Being driven by strengthening winds on the opposite side of the continent
Online — New research published recently in Nature Climate Change has revealed how strengthening winds on the opposite side of Antarctica, up to 6000 km away, drive the high rate of ice melt along the West Antarctic Peninsula.
Researchers from the ARC Centre of Excellence for Climate System Science found winds in East Antarctica can generate sea-level disturbances that propagate around the continent at almost 700 kilometres per hour via a type of ocean wave known as a Kelvin wave.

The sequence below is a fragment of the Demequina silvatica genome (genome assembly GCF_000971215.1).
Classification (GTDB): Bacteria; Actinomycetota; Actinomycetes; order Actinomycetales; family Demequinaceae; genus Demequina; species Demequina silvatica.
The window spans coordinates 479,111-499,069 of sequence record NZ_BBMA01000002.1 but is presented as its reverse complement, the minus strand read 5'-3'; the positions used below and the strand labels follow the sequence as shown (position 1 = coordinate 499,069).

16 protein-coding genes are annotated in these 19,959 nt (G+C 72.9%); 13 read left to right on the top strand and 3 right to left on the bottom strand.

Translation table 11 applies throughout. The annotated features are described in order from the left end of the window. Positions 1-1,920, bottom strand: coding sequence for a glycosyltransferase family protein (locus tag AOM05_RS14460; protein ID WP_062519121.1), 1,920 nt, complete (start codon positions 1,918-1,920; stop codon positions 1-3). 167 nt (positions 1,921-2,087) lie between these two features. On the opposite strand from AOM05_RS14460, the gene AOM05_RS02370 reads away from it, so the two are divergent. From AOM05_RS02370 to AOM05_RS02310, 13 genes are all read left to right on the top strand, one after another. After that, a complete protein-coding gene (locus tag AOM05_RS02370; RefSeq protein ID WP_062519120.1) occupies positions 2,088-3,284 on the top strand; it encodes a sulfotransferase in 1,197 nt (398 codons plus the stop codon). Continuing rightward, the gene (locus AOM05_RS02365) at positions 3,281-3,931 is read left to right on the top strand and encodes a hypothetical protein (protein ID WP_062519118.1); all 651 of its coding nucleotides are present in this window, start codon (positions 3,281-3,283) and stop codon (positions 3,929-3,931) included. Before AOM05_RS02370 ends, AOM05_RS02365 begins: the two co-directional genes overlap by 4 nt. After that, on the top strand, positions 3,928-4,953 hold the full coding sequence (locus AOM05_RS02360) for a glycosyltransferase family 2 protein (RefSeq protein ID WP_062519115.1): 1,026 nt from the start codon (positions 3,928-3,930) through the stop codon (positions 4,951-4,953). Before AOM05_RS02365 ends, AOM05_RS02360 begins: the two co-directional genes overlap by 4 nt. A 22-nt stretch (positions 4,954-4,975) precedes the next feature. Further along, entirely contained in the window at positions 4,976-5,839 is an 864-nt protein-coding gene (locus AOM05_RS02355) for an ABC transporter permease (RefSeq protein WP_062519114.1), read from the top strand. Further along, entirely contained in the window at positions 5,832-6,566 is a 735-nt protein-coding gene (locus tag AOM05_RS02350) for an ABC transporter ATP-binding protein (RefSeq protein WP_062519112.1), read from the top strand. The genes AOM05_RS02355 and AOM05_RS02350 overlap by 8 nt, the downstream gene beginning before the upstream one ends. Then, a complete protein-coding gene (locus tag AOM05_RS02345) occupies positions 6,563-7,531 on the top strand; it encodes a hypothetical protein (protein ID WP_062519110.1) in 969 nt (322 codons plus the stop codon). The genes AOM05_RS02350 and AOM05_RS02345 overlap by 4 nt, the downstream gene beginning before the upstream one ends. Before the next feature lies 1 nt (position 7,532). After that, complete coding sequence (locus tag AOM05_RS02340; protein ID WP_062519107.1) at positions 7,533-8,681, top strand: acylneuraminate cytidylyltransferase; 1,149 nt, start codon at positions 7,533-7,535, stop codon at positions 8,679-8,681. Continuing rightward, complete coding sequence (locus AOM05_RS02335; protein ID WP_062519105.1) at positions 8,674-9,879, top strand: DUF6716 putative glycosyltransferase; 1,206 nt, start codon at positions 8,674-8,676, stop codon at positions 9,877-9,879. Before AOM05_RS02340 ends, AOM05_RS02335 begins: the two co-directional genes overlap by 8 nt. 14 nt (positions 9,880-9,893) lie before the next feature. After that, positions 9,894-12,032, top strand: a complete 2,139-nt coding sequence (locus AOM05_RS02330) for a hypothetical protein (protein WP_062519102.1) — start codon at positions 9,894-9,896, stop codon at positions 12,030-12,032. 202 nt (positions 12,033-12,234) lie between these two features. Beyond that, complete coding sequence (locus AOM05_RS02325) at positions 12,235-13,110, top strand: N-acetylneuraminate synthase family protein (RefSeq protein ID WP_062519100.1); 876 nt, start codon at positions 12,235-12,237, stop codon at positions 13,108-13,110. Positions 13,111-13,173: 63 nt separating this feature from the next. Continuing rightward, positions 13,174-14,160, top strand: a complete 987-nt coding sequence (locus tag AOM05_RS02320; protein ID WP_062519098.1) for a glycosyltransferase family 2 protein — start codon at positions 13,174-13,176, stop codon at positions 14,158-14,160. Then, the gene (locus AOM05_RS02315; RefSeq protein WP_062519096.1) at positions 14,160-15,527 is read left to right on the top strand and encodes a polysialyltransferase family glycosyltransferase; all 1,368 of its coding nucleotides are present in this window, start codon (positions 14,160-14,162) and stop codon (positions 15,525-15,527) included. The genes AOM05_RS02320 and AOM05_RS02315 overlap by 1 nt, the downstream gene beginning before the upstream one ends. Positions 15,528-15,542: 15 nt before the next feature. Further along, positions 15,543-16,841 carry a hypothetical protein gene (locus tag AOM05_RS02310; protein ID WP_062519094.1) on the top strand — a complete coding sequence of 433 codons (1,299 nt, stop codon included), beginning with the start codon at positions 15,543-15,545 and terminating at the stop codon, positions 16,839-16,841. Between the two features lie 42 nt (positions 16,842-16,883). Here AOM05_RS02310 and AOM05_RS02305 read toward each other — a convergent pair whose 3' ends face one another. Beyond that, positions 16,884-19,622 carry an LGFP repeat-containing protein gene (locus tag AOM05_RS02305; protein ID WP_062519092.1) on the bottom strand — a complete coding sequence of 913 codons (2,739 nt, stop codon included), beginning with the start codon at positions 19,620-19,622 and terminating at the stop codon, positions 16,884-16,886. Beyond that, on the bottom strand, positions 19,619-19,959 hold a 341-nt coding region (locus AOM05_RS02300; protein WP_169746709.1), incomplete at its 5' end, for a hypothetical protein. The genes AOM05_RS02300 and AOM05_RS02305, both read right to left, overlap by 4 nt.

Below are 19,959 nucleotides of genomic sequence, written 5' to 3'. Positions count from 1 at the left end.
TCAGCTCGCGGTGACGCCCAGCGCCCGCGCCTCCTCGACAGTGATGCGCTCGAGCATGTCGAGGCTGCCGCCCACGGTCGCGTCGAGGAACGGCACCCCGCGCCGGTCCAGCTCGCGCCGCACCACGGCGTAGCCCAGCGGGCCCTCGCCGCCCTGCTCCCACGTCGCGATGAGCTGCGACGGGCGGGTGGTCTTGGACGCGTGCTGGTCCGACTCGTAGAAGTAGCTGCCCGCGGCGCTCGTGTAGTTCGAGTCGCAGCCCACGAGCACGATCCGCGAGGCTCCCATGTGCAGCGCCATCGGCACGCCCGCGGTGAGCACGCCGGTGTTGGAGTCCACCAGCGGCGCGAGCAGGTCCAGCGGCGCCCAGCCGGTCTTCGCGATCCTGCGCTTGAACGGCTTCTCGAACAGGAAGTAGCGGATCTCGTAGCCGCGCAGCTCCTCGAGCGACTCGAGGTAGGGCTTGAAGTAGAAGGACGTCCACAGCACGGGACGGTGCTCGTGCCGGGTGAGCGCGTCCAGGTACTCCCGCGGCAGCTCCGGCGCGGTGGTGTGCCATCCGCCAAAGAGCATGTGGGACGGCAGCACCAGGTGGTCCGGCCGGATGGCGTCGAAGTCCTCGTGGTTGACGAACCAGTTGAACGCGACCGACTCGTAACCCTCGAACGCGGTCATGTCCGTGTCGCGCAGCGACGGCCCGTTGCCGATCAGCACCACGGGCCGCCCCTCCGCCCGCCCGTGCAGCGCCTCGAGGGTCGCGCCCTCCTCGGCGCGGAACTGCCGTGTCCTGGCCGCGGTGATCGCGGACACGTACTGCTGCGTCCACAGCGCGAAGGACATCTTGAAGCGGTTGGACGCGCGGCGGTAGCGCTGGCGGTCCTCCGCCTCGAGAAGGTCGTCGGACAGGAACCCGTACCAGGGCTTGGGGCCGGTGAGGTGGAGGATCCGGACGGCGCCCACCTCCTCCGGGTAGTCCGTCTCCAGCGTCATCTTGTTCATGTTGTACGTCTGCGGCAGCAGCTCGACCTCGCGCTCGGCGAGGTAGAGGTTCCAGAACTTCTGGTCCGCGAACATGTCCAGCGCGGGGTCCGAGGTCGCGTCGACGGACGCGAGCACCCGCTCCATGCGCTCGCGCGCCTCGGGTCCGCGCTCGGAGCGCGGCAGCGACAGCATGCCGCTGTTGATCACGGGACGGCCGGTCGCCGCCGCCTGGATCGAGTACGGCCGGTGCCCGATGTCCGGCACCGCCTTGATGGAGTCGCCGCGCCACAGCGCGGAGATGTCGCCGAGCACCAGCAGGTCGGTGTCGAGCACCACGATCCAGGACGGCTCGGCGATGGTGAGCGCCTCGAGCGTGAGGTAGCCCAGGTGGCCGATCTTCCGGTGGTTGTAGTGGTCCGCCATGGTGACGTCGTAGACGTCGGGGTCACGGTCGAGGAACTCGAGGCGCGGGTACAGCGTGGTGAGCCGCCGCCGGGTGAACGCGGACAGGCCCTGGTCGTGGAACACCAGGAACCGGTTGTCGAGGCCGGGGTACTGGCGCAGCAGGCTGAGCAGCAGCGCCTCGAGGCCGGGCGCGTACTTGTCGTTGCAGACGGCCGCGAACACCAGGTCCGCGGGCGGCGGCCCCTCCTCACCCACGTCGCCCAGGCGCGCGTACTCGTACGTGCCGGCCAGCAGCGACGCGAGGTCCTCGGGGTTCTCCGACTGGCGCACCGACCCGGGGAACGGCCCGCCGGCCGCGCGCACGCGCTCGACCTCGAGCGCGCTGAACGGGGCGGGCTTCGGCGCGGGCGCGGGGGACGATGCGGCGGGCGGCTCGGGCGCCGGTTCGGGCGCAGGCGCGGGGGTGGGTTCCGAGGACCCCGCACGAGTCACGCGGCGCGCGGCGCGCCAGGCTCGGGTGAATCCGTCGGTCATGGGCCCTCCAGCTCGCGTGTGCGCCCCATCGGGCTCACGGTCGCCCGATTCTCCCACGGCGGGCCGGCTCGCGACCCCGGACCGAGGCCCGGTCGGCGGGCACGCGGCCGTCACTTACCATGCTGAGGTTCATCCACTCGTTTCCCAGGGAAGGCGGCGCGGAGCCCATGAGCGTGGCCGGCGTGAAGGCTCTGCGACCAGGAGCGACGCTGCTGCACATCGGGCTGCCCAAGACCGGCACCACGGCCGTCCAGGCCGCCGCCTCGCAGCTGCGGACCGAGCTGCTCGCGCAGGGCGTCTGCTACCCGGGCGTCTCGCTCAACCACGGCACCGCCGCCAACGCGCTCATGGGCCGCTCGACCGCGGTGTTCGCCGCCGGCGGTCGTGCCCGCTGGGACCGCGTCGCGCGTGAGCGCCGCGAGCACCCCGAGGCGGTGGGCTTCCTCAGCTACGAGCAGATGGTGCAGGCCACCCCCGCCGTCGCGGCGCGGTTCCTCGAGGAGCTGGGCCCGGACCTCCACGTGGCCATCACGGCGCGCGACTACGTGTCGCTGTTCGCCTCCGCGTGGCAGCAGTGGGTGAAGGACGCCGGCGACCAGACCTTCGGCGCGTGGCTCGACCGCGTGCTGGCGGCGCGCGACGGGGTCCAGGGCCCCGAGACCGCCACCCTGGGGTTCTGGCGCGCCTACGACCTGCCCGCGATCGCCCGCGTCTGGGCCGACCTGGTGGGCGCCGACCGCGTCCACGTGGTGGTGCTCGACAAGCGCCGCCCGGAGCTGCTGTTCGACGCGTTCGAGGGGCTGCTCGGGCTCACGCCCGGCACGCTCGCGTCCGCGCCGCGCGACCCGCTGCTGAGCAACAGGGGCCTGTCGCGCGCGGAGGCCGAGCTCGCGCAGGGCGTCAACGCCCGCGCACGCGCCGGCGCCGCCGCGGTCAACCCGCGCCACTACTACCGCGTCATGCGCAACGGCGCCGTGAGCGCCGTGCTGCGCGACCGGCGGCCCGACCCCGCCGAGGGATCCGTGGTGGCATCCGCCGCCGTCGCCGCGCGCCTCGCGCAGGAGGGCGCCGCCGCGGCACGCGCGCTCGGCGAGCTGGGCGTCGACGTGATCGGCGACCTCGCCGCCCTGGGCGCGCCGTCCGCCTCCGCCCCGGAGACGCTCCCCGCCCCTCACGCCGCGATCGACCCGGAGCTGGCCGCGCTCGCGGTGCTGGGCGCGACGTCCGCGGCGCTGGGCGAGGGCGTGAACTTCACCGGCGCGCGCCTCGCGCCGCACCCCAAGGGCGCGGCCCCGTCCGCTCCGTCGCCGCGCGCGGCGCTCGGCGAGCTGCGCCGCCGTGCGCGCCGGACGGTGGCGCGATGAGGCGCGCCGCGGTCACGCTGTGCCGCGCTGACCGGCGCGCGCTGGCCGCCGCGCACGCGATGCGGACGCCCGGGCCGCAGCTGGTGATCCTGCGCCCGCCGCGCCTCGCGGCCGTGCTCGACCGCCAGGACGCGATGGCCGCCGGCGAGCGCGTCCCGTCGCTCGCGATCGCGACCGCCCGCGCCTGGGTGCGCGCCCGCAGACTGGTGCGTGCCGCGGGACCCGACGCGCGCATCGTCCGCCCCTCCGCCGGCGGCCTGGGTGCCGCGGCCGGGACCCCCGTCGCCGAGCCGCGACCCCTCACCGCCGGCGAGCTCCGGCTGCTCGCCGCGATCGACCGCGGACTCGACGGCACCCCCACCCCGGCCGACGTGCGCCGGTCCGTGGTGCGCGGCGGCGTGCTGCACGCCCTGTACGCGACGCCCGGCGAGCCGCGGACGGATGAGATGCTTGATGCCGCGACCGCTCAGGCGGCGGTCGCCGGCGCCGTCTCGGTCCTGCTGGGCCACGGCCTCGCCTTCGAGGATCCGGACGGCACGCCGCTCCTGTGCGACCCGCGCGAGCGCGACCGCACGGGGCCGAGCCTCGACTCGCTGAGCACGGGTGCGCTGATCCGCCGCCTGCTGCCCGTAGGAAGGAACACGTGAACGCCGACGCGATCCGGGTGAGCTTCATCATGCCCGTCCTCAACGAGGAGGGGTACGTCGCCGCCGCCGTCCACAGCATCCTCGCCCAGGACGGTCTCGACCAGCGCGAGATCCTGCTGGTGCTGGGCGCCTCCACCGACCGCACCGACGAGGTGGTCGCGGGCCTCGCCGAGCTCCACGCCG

When these waves encounter the steep underwater topography off the West Antarctic Peninsula, they push warmer water towards the large ice shelves along the shoreline. Continue reading